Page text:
The US has already lost the 2020 crypto regulation race to Europe

2020 has been a stellar year for the crypto economy, with more enterprises and institutions than ever before implementing the technology. Big announcements, such as PayPal’s decision to enable its users to buy and sell Bitcoin (BTC), have understandably dominated the headlines. However, pivotal regulatory developments across the globe have largely flown under the radar and arguably present even greater significance for crypto in the long term.

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The importance of clear regulatory frameworks cannot be overstated, with patchy and insufficient legislation offering a major barrier to enterprises looking to digital assets and distributed ledger technology. It is clear now that a number of jurisdictions in the European Union and Southeast Asia are leading the regulatory race, with clear taxonomies for digital assets in place — while the United States continues to play catch up.

A key European-wide development in 2020 has been the EU’s proposal for a common framework legislating for crypto assets across the 27 member states. The regulation on Markets in Crypto Assets, or MiCA, aims to provide legal certainty around the definitions of a number of types of digital assets and associated services, with a pilot regime for DLT market infrastructures due to take place soon.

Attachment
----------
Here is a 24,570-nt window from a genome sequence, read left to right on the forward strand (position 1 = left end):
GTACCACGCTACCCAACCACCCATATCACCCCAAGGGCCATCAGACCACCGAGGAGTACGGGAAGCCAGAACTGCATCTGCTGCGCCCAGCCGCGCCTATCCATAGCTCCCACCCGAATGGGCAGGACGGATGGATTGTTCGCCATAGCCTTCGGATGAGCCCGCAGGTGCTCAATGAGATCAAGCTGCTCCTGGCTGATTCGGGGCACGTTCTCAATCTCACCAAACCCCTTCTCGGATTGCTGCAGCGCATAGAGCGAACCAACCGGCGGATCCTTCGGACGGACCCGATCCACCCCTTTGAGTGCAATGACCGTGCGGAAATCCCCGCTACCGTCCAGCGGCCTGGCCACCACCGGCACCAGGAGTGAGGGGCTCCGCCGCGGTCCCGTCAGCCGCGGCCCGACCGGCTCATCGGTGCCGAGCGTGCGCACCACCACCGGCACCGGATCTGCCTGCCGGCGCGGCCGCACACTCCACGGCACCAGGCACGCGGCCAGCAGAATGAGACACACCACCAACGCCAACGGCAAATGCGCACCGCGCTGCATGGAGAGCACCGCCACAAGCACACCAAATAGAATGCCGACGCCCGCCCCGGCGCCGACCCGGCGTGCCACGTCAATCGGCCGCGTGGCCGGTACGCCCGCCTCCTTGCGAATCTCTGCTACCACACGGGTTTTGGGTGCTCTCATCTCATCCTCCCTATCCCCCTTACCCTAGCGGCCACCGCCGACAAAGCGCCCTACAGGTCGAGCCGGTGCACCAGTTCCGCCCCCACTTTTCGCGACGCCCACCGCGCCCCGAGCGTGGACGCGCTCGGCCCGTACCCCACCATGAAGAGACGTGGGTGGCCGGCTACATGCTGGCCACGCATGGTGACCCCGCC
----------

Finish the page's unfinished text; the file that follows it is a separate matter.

Related: Chasing the hottest trends in crypto, the EU works to rein in stablecoins and DeFi


A number of European states are even further ahead, with Germany proving to be one of the most progressive states in the European Union. As of January 2020, the custody of crypto assets has been integrated into the German Banking Act as a regulated financial service that requires a dedicated license by Germany’s Federal Financial Supervisory Authority. As a result, many financial institutions are in advanced stages of their roadmap on a digital asset offering, and more than 40 institutions have expressed interest in…

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